Revolution On Wheels

A documentary about skateboarding might seem limited in its appeal to a teen subculture, but the radically stylish "Dogtown and Z-Boys" has already proved that theory wrong. This tribute to the outlaw kids from a scuzzy section of Venice Beach who revolutionized the sport arrives in theaters festooned with prizes: it won best documentary at the Independent Spirit Awards, and both the directing and the audience awards at Sundance 2001. These weren't skating crowds, but folks the fiercely territorial Z-boys would probably have dropped concrete on back in the '70s, the way they used to scare off surfers who dared to horn in on their turf.

The Zephyr skating team, made up mostly of young southern California teenagers from broken homes, invented the "vertical," low-to-the-ground, surfing-inspired style of skateboarding that would become the international style, and the feats they accomplished on asphalt-banked school playgrounds and empty swimming pools presaged the high-flying moves we recently saw at the Winter Olympics snowboarding events. "Dogtown," narrated by Sean Penn, makes fascinating cultural history, connecting the raw, graffiti-inspired Z-boy esthetic to the roots of punk culture, showing how the California droughts of the '70s (which resulted in the draining of many a swimming pool) gave rise to the extreme-sports style the Z-boys pioneered. There's a feast of archival foot-age, most shot by Glen E. Friedman and Craig Stecyk, whose articles in SkateBoarder magazine turned these kids into international celebrities.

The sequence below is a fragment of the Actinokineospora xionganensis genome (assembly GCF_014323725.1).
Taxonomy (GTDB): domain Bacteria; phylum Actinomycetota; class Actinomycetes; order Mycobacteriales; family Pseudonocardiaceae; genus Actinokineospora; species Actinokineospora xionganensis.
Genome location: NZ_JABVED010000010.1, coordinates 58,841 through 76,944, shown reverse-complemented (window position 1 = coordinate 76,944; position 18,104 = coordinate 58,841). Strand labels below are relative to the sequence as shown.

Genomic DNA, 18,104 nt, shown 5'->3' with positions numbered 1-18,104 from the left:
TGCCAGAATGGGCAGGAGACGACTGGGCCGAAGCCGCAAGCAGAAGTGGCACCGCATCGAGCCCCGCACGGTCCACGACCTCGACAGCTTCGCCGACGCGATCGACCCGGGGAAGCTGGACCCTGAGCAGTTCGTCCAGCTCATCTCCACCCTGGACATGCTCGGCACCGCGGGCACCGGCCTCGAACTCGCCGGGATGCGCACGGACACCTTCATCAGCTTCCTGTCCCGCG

At which point everything changed. Corporate sponsors waved big money in front of the boys, and the gang that was (and still is) very fond of calling themselves revolutionaries grabbed the bucks (or the drugs and the girls) and went their separate ways. Jay Adams, the youngest and wildest, flamed out on chemical excess: you see the damage in his blank eyes. Stacy Peralta, one of the most successful, went on to direct this film, and his insider's take is both what's best and worst about the movie, which can spin out on self-mythology. Even grown up, the members still have a certain bully-boy braggadocio that's less endearing than they think. The lack of distance, and of introspection, can be frustrating; you want to know more about their private lives than you get. But most viewers may be too stoked by the sheer adrenaline rush of the subject to care. The movie, propelled by its speed-freak editing, emulates the Z-boys' propulsive, in-your-face esthetic. For these wild boys of Venice, style was everything. As one of them says: "Going big works only as long as you look good doing it." And they sure looked good.

Dogtown and Z-BoysSony Picture Classics
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